MANILA - The National Museum director on Friday cautioned the Catholic Church that its "strongly worded" reaction against the display of one Balangiga Bell in the capital's primary art gallery may court "charges of hypocrisy or double standards."
The Diocese of Borongan on Thursday rejected the proposal of Senator Juan Miguel Zubiri to have one of the historic bells displayed in the National Museum, saying the lawmaker's resolution must be "rejected" as it "does violence to history and the sacred character and purpose of the Balangiga Bells."
"Such strong statements as were made make the Church in general open to charges of hypocrisy or double standards, which we would deeply regret," National Museum Director Jeremy Barns said in a statement.
"Stating that 'respect' for historical integrity, the sacred character of church objects, and the property rights of the Christian faithful cannot be compromised... raises eyebrows among those dedicated persons, including many within the government, who constantly work to mitigate the ongoing degradation and loss of our church heritage in many parts of the country," Barns said.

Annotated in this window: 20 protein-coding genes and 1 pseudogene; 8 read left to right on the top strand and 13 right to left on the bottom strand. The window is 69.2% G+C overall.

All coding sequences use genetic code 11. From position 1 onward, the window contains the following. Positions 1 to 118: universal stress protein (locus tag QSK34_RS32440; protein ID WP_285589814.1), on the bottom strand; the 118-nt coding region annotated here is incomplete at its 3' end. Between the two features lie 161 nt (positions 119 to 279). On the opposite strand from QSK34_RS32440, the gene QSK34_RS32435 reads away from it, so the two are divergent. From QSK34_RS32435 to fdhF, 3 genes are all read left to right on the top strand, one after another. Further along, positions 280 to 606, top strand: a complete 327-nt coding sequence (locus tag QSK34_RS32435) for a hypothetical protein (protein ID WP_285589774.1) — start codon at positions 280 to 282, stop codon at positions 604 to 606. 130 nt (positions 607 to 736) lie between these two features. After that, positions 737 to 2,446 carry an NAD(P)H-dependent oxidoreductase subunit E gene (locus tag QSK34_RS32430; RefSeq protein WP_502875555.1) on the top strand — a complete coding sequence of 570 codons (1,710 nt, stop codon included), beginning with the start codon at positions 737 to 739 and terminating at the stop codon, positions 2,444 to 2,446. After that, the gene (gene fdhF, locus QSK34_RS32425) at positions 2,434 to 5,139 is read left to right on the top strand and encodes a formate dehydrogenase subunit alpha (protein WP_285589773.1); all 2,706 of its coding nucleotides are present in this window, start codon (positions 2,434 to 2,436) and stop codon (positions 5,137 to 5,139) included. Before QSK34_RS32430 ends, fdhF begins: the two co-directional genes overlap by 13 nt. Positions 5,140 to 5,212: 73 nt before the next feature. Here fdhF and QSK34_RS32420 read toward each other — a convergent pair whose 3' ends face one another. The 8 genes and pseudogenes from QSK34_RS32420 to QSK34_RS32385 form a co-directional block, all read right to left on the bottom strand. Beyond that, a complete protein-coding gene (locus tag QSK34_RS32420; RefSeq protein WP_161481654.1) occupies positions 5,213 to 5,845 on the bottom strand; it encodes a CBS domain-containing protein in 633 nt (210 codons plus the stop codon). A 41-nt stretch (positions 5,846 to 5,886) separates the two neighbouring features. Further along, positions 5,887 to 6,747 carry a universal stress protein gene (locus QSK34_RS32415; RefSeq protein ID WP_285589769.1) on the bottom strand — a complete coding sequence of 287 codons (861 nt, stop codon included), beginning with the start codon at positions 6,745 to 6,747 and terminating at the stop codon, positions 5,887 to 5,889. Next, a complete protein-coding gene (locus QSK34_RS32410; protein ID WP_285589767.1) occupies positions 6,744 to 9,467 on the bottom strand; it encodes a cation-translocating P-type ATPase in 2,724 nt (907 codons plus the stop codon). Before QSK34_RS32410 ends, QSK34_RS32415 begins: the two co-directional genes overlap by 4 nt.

The worsening quality of churches and Catholic symbols in the country are "too often caused by the Church authorities themselves as items, including bells, are sold or allowed to decay beyond repair due to ignorance, indifference or worse," he said.
The Museum director clarified that it continues to "respect and look up" to both the Church and the State, but said that "some amends need to be made by one side in particular" as the Diocese's statement "was sad to read."
"The hot reaction of the Church authorities in Samar, whom we have been working with for years to rebuild the church in Guiuan since Typhoon Yolanda, is understandable - although much too strongly worded as to be provocative of unnecessary controversy and acrimony," Barns said.
"It does not accurately reflect the good relationships that exist between the government cultural agencies and numerous dioceses and parishes which we have assisted, expending considerable government resources and public funds in the process," he said.
The Museum director distanced itself from Zubiri's resolution, saying the National Museum "was not involved" in the lawmaker's petition.
"We at the National Museum were not involved in any way with the resolution that was filed by Senator Zubiri, which we only learned about after the fact - nor in any other initiative, past or present, that might involve bringing any or all of the bells to the National Museum," Barns said.
"But we are certainly always ready to do our job if called upon to host or otherwise care for such artifacts of the highest significance to the national patrimony," he said.